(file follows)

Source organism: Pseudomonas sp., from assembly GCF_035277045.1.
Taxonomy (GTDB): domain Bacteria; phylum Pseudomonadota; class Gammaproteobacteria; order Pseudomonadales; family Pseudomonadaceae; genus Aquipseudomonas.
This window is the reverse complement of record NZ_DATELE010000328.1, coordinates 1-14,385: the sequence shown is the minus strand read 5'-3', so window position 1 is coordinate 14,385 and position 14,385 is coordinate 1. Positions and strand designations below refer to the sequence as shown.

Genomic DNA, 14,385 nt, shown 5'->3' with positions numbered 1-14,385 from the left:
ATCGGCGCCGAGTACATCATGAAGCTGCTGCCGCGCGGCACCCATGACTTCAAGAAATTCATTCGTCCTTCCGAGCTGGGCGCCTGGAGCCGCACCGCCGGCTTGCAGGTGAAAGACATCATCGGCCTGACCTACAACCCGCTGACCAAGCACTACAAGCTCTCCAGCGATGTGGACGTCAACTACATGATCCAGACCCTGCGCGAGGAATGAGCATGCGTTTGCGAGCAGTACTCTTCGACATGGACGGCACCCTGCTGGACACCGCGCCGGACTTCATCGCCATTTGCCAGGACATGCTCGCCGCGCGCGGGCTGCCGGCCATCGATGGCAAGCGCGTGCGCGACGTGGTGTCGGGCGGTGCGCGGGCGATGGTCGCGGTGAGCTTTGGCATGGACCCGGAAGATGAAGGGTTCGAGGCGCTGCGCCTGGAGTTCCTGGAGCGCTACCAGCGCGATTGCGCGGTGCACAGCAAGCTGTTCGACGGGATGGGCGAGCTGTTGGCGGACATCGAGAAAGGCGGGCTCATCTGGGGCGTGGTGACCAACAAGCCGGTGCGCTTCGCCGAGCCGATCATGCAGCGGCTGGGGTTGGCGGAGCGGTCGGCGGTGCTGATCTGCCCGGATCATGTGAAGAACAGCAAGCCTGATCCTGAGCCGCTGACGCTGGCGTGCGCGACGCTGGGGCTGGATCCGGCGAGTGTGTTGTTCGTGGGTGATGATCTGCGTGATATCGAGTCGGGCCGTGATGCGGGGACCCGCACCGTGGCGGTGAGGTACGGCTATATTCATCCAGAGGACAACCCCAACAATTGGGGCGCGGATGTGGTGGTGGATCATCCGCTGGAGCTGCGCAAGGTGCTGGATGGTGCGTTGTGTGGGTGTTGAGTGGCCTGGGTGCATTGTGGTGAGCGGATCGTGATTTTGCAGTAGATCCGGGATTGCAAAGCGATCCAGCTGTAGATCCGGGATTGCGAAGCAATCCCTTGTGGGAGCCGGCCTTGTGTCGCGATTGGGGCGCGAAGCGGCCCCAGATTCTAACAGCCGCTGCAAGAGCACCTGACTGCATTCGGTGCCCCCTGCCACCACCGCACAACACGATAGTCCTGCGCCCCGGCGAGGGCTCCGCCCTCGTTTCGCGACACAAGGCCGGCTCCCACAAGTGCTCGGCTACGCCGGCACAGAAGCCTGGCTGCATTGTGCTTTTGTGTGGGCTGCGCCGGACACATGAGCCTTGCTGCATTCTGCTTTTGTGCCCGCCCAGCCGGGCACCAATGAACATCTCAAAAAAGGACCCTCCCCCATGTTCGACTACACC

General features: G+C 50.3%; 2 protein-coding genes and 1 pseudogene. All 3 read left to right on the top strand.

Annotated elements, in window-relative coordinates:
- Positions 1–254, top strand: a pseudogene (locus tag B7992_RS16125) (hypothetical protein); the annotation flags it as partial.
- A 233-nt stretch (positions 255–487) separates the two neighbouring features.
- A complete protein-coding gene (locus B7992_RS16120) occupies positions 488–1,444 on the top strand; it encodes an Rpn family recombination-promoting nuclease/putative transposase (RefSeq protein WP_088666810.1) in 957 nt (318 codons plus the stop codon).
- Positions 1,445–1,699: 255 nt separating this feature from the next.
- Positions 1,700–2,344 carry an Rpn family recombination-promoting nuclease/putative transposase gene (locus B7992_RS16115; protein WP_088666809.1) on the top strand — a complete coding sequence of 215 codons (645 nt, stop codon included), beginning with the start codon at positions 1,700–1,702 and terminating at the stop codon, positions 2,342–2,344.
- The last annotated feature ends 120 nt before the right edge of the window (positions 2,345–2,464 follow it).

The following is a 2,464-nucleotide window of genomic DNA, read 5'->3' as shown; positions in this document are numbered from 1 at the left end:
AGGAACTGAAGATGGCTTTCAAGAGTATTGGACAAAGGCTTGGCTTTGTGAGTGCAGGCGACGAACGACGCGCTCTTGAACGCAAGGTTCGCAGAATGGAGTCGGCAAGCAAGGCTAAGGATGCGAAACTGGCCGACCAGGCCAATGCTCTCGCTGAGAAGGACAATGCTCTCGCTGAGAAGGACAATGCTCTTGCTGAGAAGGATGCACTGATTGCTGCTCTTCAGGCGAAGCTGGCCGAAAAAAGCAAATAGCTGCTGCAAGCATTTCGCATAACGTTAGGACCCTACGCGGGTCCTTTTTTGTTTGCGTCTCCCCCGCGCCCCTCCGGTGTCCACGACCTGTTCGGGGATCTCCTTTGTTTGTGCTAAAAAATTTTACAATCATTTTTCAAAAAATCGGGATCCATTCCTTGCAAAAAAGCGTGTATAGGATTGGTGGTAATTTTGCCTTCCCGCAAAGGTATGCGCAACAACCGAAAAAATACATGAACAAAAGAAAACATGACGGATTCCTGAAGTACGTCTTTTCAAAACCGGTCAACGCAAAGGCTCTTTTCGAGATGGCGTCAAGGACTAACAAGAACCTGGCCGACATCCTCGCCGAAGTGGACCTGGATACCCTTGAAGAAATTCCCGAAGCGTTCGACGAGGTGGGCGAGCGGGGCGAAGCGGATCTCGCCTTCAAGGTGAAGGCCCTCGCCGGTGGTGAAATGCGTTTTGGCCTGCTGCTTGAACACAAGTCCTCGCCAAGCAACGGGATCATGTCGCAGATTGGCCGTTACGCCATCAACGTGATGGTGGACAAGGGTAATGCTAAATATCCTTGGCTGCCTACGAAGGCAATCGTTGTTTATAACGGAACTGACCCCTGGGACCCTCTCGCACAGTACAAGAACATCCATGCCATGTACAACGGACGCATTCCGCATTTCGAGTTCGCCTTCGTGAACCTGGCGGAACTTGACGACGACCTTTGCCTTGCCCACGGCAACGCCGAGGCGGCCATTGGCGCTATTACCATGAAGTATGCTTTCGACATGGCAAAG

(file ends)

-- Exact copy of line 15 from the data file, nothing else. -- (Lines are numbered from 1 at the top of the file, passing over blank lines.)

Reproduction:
AGGAACTGAAGATGGCTTTCAAGAGTATTGGACAAAGGCTTGGCTTTGTGAGTGCAGGCGACGAACGACGCGCTCTTGAACGCAAGGTTCGCAGAATGGAGTCGGCAAGCAAGGCTAAGGATGCGAAACTGGCCGACCAGGCCAATGCTCTCGCTGAGAAGGACAATGCTCTCGCTGAGAAGGACAATGCTCTTGCTGAGAAGGATGCACTGATTGCTGCTCTTCAGGCGAAGCTGGCCGAAAAAAGCAAATAGCTGCTGCAAGCATTTCGCATAACGTTAGGACCCTACGCGGGTCCTTTTTTGTTTGCGTCTCCCCCGCGCCCCTCCGGTGTCCACGACCTGTTCGGGGATCTCCTTTGTTTGTGCTAAAAAATTTTACAATCATTTTTCAAAAAATCGGGATCCATTCCTTGCAAAAAAGCGTGTATAGGATTGGTGGTAATTTTGCCTTCCCGCAAAGGTATGCGCAACAACCGAAAAAATACATGAACAAAAGAAAACATGACGGATTCCTGAAGTACGTCTTTTCAAAACCGGTCAACGCAAAGGCTCTTTTCGAGATGGCGTCAAGGACTAACAAGAACCTGGCCGACATCCTCGCCGAAGTGGACCTGGATACCCTTGAAGAAATTCCCGAAGCGTTCGACGAGGTGGGCGAGCGGGGCGAAGCGGATCTCGCCTTCAAGGTGAAGGCCCTCGCCGGTGGTGAAATGCGTTTTGGCCTGCTGCTTGAACACAAGTCCTCGCCAAGCAACGGGATCATGTCGCAGATTGGCCGTTACGCCATCAACGTGATGGTGGACAAGGGTAATGCTAAATATCCTTGGCTGCCTACGAAGGCAATCGTTGTTTATAACGGAACTGACCCCTGGGACCCTCTCGCACAGTACAAGAACATCCATGCCATGTACAACGGACGCATTCCGCATTTCGAGTTCGCCTTCGTGAACCTGGCGGAACTTGACGACGACCTTTGCCTTGCCCACGGCAACGCCGAGGCGGCCATTGGCGCTATTACCATGAAGTATGCTTTCGACATGGCAAAG